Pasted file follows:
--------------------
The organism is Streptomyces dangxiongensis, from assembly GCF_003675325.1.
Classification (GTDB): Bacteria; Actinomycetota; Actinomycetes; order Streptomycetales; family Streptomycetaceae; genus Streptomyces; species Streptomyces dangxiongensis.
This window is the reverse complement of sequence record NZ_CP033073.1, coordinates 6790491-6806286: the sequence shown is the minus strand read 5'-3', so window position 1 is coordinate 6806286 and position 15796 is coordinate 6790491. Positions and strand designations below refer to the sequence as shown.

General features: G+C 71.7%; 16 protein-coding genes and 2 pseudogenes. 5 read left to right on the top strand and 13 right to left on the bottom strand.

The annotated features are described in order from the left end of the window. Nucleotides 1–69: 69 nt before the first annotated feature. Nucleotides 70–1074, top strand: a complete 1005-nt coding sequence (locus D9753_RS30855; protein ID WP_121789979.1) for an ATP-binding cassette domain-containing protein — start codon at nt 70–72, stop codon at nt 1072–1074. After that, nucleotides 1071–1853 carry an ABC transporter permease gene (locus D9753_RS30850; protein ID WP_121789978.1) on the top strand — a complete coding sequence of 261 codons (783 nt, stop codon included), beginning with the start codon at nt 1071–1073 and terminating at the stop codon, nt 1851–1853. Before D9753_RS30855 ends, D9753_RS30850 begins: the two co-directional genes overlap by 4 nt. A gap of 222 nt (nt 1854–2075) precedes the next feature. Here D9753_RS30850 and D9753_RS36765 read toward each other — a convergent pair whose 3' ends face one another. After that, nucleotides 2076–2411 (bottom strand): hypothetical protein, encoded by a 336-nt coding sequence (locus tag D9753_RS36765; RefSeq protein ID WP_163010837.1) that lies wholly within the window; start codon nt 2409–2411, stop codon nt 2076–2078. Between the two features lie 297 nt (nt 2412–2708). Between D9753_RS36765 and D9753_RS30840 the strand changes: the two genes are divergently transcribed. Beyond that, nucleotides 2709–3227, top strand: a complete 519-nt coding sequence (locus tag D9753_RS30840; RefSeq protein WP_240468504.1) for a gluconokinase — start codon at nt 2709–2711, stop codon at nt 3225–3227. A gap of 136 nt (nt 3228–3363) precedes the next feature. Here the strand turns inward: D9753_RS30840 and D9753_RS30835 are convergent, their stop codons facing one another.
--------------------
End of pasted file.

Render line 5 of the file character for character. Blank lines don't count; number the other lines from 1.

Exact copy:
The annotated features are described in order from the left end of the window. Nucleotides 1–69: 69 nt before the first annotated feature. Nucleotides 70–1074, top strand: a complete 1005-nt coding sequence (locus D9753_RS30855; protein ID WP_121789979.1) for an ATP-binding cassette domain-containing protein — start codon at nt 70–72, stop codon at nt 1072–1074. After that, nucleotides 1071–1853 carry an ABC transporter permease gene (locus D9753_RS30850; protein ID WP_121789978.1) on the top strand — a complete coding sequence of 261 codons (783 nt, stop codon included), beginning with the start codon at nt 1071–1073 and terminating at the stop codon, nt 1851–1853. Before D9753_RS30855 ends, D9753_RS30850 begins: the two co-directional genes overlap by 4 nt. A gap of 222 nt (nt 1854–2075) precedes the next feature. Here D9753_RS30850 and D9753_RS36765 read toward each other — a convergent pair whose 3' ends face one another. After that, nucleotides 2076–2411 (bottom strand): hypothetical protein, encoded by a 336-nt coding sequence (locus tag D9753_RS36765; RefSeq protein ID WP_163010837.1) that lies wholly within the window; start codon nt 2409–2411, stop codon nt 2076–2078. Between the two features lie 297 nt (nt 2412–2708). Between D9753_RS36765 and D9753_RS30840 the strand changes: the two genes are divergently transcribed. Beyond that, nucleotides 2709–3227, top strand: a complete 519-nt coding sequence (locus tag D9753_RS30840; RefSeq protein WP_240468504.1) for a gluconokinase — start codon at nt 2709–2711, stop codon at nt 3225–3227. A gap of 136 nt (nt 3228–3363) precedes the next feature. Here the strand turns inward: D9753_RS30840 and D9753_RS30835 are convergent, their stop codons facing one another.